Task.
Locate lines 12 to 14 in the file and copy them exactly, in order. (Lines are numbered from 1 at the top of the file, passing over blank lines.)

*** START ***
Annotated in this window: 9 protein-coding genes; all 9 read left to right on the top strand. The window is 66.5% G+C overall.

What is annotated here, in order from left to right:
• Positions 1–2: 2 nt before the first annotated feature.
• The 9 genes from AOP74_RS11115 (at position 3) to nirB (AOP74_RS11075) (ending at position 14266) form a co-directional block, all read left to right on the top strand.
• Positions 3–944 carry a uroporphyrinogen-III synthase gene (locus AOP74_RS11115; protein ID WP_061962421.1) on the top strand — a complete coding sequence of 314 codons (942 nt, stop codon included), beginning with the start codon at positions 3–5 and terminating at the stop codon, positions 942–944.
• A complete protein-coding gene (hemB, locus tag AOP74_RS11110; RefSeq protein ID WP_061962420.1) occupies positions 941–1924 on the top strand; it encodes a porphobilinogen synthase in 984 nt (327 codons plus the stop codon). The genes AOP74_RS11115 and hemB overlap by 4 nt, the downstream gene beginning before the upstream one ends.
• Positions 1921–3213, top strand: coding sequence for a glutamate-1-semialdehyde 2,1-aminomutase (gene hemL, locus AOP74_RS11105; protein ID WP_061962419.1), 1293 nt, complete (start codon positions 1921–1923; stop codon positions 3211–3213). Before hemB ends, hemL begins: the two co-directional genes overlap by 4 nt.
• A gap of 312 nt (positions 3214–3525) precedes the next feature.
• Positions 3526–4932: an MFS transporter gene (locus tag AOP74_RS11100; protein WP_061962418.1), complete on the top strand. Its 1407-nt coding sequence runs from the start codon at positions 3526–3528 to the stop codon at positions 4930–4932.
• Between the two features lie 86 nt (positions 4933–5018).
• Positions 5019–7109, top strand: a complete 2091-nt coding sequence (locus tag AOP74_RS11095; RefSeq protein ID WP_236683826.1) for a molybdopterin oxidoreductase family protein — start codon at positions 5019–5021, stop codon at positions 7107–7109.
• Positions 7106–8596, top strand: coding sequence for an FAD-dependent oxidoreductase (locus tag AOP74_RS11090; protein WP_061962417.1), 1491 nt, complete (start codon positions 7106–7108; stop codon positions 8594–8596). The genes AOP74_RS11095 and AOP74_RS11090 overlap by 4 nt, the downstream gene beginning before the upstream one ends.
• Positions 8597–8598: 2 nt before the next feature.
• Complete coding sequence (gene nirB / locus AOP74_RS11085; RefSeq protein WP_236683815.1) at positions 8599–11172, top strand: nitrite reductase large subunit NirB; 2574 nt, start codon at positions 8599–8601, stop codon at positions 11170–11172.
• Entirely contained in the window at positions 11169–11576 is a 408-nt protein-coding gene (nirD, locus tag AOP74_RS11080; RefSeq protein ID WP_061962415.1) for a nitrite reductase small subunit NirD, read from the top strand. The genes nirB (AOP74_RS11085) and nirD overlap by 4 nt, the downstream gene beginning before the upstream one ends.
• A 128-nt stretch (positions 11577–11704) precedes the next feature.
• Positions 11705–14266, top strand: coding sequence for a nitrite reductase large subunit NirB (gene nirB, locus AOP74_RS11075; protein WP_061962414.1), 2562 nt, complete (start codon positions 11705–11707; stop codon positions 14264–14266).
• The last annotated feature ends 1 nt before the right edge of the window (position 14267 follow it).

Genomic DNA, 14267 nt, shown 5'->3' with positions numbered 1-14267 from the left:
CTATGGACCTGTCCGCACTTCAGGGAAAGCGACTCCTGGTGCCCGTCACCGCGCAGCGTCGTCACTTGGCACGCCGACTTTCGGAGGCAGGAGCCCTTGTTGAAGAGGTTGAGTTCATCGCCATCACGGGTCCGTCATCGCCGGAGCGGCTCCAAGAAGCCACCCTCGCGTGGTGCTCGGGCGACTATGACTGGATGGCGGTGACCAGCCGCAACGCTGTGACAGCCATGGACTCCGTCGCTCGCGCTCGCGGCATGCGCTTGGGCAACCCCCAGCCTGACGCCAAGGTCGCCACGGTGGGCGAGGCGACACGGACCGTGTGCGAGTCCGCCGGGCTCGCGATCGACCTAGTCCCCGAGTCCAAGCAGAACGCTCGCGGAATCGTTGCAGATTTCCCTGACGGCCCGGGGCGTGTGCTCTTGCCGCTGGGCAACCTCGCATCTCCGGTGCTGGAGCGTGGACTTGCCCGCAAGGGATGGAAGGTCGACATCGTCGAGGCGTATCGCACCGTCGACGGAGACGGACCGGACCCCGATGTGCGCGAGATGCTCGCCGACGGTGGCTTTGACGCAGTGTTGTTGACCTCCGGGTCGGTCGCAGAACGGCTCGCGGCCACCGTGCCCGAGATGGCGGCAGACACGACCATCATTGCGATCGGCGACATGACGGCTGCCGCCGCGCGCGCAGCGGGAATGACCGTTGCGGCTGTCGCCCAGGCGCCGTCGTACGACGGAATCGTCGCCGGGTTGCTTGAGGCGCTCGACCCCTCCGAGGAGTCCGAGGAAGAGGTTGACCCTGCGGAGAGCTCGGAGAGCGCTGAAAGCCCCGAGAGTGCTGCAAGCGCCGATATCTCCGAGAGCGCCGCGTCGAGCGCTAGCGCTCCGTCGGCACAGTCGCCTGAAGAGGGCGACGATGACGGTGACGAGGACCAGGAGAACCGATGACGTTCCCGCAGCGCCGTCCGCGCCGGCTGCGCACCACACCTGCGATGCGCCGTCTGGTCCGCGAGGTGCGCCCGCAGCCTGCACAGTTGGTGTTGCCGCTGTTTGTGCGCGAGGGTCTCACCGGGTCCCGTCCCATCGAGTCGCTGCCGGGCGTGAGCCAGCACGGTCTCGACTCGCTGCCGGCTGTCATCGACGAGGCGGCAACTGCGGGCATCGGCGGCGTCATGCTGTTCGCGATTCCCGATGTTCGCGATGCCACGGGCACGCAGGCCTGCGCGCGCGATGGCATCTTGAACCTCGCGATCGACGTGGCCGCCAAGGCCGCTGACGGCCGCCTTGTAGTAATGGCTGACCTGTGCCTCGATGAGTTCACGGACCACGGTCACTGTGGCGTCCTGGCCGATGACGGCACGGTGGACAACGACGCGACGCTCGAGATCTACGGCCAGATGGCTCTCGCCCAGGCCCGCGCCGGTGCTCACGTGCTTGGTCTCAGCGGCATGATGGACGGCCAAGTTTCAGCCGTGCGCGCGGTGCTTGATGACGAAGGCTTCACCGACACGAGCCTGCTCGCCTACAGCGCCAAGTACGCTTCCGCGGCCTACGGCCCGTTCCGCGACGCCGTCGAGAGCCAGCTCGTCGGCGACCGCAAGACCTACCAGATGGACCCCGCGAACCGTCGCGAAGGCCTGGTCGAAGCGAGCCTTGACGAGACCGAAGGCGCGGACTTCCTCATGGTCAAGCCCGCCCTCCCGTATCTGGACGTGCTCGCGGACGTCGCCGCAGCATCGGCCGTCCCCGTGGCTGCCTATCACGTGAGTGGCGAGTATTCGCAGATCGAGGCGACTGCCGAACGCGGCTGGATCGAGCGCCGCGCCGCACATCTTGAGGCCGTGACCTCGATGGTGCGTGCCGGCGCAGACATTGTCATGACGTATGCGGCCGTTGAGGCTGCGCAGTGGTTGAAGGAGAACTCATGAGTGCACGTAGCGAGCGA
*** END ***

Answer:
• Positions 7106–8596, top strand: coding sequence for an FAD-dependent oxidoreductase (locus tag AOP74_RS11090; protein WP_061962417.1), 1491 nt, complete (start codon positions 7106–7108; stop codon positions 8594–8596). The genes AOP74_RS11095 and AOP74_RS11090 overlap by 4 nt, the downstream gene beginning before the upstream one ends.
• Positions 8597–8598: 2 nt before the next feature.
• Complete coding sequence (gene nirB / locus AOP74_RS11085; RefSeq protein WP_236683815.1) at positions 8599–11172, top strand: nitrite reductase large subunit NirB; 2574 nt, start codon at positions 8599–8601, stop codon at positions 11170–11172.